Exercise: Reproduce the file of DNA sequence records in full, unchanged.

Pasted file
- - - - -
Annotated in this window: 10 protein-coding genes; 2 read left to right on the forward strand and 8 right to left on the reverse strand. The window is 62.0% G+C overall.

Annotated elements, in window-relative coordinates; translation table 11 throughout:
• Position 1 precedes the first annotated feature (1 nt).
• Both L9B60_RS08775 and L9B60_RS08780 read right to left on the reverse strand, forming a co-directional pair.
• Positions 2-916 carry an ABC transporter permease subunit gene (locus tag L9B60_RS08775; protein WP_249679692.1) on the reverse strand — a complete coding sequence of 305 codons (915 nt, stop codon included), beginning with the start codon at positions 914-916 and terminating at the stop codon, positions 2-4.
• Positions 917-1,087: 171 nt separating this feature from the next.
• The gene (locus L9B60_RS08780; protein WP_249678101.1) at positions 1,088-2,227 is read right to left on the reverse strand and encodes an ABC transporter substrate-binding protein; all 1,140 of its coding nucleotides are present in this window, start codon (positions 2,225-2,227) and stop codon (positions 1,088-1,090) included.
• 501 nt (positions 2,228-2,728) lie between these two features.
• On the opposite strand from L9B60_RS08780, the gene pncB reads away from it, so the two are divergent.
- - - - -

Annotated in this window: 10 protein-coding genes; 2 read left to right on the forward strand and 8 right to left on the reverse strand. The window is 62.0% G+C overall.

Annotated elements, in window-relative coordinates; translation table 11 throughout:
• Position 1 precedes the first annotated feature (1 nt).
• Both L9B60_RS08775 and L9B60_RS08780 read right to left on the reverse strand, forming a co-directional pair.
• Positions 2-916 carry an ABC transporter permease subunit gene (locus tag L9B60_RS08775; protein WP_249679692.1) on the reverse strand — a complete coding sequence of 305 codons (915 nt, stop codon included), beginning with the start codon at positions 914-916 and terminating at the stop codon, positions 2-4.
• Positions 917-1,087: 171 nt separating this feature from the next.
• The gene (locus L9B60_RS08780; protein WP_249678101.1) at positions 1,088-2,227 is read right to left on the reverse strand and encodes an ABC transporter substrate-binding protein; all 1,140 of its coding nucleotides are present in this window, start codon (positions 2,225-2,227) and stop codon (positions 1,088-1,090) included.
• 501 nt (positions 2,228-2,728) lie between these two features.
• On the opposite strand from L9B60_RS08780, the gene pncB reads away from it, so the two are divergent.